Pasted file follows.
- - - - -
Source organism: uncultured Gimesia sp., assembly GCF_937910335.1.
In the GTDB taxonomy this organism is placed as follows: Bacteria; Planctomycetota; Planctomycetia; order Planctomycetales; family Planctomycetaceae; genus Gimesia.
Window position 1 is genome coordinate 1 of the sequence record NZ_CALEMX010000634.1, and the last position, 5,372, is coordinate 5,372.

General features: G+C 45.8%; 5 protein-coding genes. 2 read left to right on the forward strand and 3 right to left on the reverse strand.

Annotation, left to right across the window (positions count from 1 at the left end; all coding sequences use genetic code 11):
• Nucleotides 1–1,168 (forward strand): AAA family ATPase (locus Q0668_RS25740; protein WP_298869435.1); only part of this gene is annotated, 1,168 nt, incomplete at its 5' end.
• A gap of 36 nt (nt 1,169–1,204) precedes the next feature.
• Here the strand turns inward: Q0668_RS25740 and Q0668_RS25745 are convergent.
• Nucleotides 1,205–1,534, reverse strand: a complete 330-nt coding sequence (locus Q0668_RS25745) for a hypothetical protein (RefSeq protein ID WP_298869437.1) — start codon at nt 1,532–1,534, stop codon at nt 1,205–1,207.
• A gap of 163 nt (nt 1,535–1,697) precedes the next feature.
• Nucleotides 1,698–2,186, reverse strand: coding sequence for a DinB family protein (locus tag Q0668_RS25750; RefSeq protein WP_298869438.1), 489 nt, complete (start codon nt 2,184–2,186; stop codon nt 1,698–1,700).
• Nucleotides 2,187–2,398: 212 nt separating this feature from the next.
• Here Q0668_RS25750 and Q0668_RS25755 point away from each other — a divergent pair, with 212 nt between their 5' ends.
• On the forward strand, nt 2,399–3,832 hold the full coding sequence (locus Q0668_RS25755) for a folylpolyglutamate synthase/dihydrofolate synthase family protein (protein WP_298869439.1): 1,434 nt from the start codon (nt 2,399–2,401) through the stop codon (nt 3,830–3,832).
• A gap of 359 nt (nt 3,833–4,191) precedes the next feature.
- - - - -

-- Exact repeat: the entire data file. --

Source organism: uncultured Gimesia sp., assembly GCF_937910335.1.
In the GTDB taxonomy this organism is placed as follows: Bacteria; Planctomycetota; Planctomycetia; order Planctomycetales; family Planctomycetaceae; genus Gimesia.
Window position 1 is genome coordinate 1 of the sequence record NZ_CALEMX010000634.1, and the last position, 5,372, is coordinate 5,372.

General features: G+C 45.8%; 5 protein-coding genes. 2 read left to right on the forward strand and 3 right to left on the reverse strand.

Annotation, left to right across the window (positions count from 1 at the left end; all coding sequences use genetic code 11):
• Nucleotides 1–1,168 (forward strand): AAA family ATPase (locus Q0668_RS25740; protein WP_298869435.1); only part of this gene is annotated, 1,168 nt, incomplete at its 5' end.
• A gap of 36 nt (nt 1,169–1,204) precedes the next feature.
• Here the strand turns inward: Q0668_RS25740 and Q0668_RS25745 are convergent.
• Nucleotides 1,205–1,534, reverse strand: a complete 330-nt coding sequence (locus Q0668_RS25745) for a hypothetical protein (RefSeq protein ID WP_298869437.1) — start codon at nt 1,532–1,534, stop codon at nt 1,205–1,207.
• A gap of 163 nt (nt 1,535–1,697) precedes the next feature.
• Nucleotides 1,698–2,186, reverse strand: coding sequence for a DinB family protein (locus tag Q0668_RS25750; RefSeq protein WP_298869438.1), 489 nt, complete (start codon nt 2,184–2,186; stop codon nt 1,698–1,700).
• Nucleotides 2,187–2,398: 212 nt separating this feature from the next.
• Here Q0668_RS25750 and Q0668_RS25755 point away from each other — a divergent pair, with 212 nt between their 5' ends.
• On the forward strand, nt 2,399–3,832 hold the full coding sequence (locus Q0668_RS25755) for a folylpolyglutamate synthase/dihydrofolate synthase family protein (protein WP_298869439.1): 1,434 nt from the start codon (nt 2,399–2,401) through the stop codon (nt 3,830–3,832).
• A gap of 359 nt (nt 3,833–4,191) precedes the next feature.